Another alternative embodiment of the invention is shown in FIG. 5 as a breathing mask 83 having a generally rigid body 84 which carries a seal assembly 86 that encompasses an open space 88 which communicates through body 84 with a gas supply connection portion 90 of mask body 84. Accordingly, mask 83 may be placed with seal assembly 86 in confronting engagement with a user's face so that seal assembly 86 encompasses the nose or the nose and mouth of a user. Breathing gas for the user is then supplied exclusively through connection 90.
Since the function of a breathing mask such as shown in FIG. 5 differs from the function of a body type respirator such as shown in FIGS. 1 through 3, the expanse of space within the confines of seal 86 need not be enclosed by the vacuum bead material to provide a rigid outer wall such as is required for the respirator of FIGS. 1 through 3. Rather, for the FIG. 5 embodiment of the invention, the function of vacuum bead structure as described hereinbelow is to provide an effective and and closely conforming surface seal to fit a wide variety of user facial contours in more or less universal fashion whereby a single mask may be readily adapted for use by virtually any patient.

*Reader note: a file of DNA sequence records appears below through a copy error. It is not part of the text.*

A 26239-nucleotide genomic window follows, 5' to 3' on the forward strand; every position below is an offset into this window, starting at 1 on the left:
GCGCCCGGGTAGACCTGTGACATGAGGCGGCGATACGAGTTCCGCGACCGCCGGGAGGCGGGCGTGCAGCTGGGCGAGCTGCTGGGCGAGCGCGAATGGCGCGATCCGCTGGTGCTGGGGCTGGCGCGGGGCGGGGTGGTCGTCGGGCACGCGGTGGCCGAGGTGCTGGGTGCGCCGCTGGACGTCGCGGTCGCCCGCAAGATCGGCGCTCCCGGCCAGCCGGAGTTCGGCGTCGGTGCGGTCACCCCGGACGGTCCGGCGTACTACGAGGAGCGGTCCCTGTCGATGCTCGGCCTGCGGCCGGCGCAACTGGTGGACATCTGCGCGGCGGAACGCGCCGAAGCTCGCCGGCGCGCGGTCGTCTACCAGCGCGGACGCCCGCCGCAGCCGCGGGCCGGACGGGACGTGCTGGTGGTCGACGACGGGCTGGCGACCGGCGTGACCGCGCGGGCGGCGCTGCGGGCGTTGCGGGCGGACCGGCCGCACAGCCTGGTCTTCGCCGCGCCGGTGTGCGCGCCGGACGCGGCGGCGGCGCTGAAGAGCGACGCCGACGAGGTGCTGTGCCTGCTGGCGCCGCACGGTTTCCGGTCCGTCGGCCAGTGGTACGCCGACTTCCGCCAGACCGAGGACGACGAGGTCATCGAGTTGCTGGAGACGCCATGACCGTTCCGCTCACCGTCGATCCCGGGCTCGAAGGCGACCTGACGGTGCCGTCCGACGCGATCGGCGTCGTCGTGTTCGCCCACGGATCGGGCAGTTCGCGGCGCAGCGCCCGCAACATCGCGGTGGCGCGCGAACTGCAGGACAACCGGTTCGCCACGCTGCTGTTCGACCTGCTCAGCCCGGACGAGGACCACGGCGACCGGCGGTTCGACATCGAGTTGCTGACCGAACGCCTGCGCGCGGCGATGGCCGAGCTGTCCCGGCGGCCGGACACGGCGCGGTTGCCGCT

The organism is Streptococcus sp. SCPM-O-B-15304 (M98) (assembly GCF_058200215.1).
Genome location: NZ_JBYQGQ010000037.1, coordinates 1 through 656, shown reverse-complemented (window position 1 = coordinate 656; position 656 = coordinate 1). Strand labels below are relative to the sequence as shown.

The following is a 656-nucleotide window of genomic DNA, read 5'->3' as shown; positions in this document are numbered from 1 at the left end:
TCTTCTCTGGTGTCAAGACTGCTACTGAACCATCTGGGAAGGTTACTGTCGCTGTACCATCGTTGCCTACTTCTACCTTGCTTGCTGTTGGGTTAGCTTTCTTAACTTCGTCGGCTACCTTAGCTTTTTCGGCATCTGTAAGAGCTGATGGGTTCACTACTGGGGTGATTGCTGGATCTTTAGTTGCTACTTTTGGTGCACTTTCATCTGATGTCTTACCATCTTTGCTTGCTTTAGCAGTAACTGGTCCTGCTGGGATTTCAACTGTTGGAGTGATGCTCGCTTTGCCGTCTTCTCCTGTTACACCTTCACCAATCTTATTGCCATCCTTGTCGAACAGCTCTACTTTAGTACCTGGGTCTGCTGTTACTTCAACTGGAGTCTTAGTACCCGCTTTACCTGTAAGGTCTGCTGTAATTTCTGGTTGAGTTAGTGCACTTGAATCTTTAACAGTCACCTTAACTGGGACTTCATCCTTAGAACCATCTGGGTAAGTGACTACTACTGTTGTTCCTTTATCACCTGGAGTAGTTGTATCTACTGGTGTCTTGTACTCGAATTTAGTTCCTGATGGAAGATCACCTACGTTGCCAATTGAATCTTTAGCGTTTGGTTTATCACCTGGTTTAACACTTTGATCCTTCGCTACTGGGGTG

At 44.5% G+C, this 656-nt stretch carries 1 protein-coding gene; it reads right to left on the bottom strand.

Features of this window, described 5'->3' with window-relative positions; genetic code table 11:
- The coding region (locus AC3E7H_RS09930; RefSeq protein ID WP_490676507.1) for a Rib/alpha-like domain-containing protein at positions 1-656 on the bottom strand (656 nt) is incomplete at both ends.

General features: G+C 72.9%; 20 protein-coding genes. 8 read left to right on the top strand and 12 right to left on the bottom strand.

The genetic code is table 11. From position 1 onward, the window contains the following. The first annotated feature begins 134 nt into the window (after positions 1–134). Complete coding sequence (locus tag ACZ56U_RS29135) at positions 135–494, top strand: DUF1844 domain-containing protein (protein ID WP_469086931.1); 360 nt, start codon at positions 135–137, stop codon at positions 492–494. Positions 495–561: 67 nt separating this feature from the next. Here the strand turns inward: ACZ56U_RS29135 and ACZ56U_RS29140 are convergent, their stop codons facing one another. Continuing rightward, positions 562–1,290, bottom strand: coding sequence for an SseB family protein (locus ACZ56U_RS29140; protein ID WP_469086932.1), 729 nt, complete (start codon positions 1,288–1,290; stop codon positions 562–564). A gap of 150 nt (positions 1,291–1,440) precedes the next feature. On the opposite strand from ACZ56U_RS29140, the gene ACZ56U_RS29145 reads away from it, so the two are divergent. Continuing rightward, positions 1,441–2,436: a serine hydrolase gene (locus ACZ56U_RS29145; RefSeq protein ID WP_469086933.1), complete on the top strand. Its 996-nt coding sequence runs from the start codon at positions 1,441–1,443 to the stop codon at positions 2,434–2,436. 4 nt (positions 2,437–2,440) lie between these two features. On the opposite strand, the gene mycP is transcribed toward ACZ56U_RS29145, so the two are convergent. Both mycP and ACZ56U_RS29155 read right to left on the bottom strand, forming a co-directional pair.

Accordingly, it will be seen that seal assembly 86 comprises a flexible perimeteral wall system 92 comprised of rubber for example, and formed in a closed ring with a generally tubular cross section. The space 94 closed within the wall system 92 is filled preferably with vacuum bead material such as above described with reference to FIGS. 1 through 3, for example styrofoam plastic beads.